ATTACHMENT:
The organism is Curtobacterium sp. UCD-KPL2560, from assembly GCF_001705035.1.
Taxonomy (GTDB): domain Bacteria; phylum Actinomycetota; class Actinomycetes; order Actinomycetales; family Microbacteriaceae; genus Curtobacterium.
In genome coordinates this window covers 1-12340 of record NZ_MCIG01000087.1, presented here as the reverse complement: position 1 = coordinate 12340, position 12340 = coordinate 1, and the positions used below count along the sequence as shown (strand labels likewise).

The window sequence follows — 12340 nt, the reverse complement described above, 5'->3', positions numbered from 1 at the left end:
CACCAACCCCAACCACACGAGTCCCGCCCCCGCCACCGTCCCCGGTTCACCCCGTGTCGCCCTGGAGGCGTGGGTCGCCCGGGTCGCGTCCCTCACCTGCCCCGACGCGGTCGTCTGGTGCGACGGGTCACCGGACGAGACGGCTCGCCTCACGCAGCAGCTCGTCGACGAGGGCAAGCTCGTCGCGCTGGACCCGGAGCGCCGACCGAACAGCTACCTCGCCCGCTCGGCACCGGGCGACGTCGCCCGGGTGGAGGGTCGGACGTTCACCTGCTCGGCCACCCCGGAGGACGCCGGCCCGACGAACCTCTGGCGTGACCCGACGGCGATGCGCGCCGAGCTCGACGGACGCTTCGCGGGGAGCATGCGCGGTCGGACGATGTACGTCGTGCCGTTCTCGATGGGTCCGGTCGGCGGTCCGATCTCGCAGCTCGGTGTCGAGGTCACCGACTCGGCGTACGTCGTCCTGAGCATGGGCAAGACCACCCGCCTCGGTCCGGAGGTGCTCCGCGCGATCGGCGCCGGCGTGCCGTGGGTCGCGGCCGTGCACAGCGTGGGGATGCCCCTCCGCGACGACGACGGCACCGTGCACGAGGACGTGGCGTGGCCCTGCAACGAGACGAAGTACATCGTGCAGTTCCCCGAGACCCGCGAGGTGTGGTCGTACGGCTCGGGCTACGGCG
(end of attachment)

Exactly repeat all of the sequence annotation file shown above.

The organism is Curtobacterium sp. UCD-KPL2560, from assembly GCF_001705035.1.
Taxonomy (GTDB): domain Bacteria; phylum Actinomycetota; class Actinomycetes; order Actinomycetales; family Microbacteriaceae; genus Curtobacterium.
In genome coordinates this window covers 1-12340 of record NZ_MCIG01000087.1, presented here as the reverse complement: position 1 = coordinate 12340, position 12340 = coordinate 1, and the positions used below count along the sequence as shown (strand labels likewise).

The window sequence follows — 12340 nt, the reverse complement described above, 5'->3', positions numbered from 1 at the left end:
CACCAACCCCAACCACACGAGTCCCGCCCCCGCCACCGTCCCCGGTTCACCCCGTGTCGCCCTGGAGGCGTGGGTCGCCCGGGTCGCGTCCCTCACCTGCCCCGACGCGGTCGTCTGGTGCGACGGGTCACCGGACGAGACGGCTCGCCTCACGCAGCAGCTCGTCGACGAGGGCAAGCTCGTCGCGCTGGACCCGGAGCGCCGACCGAACAGCTACCTCGCCCGCTCGGCACCGGGCGACGTCGCCCGGGTGGAGGGTCGGACGTTCACCTGCTCGGCCACCCCGGAGGACGCCGGCCCGACGAACCTCTGGCGTGACCCGACGGCGATGCGCGCCGAGCTCGACGGACGCTTCGCGGGGAGCATGCGCGGTCGGACGATGTACGTCGTGCCGTTCTCGATGGGTCCGGTCGGCGGTCCGATCTCGCAGCTCGGTGTCGAGGTCACCGACTCGGCGTACGTCGTCCTGAGCATGGGCAAGACCACCCGCCTCGGTCCGGAGGTGCTCCGCGCGATCGGCGCCGGCGTGCCGTGGGTCGCGGCCGTGCACAGCGTGGGGATGCCCCTCCGCGACGACGACGGCACCGTGCACGAGGACGTGGCGTGGCCCTGCAACGAGACGAAGTACATCGTGCAGTTCCCCGAGACCCGCGAGGTGTGGTCGTACGGCTCGGGCTACGGCG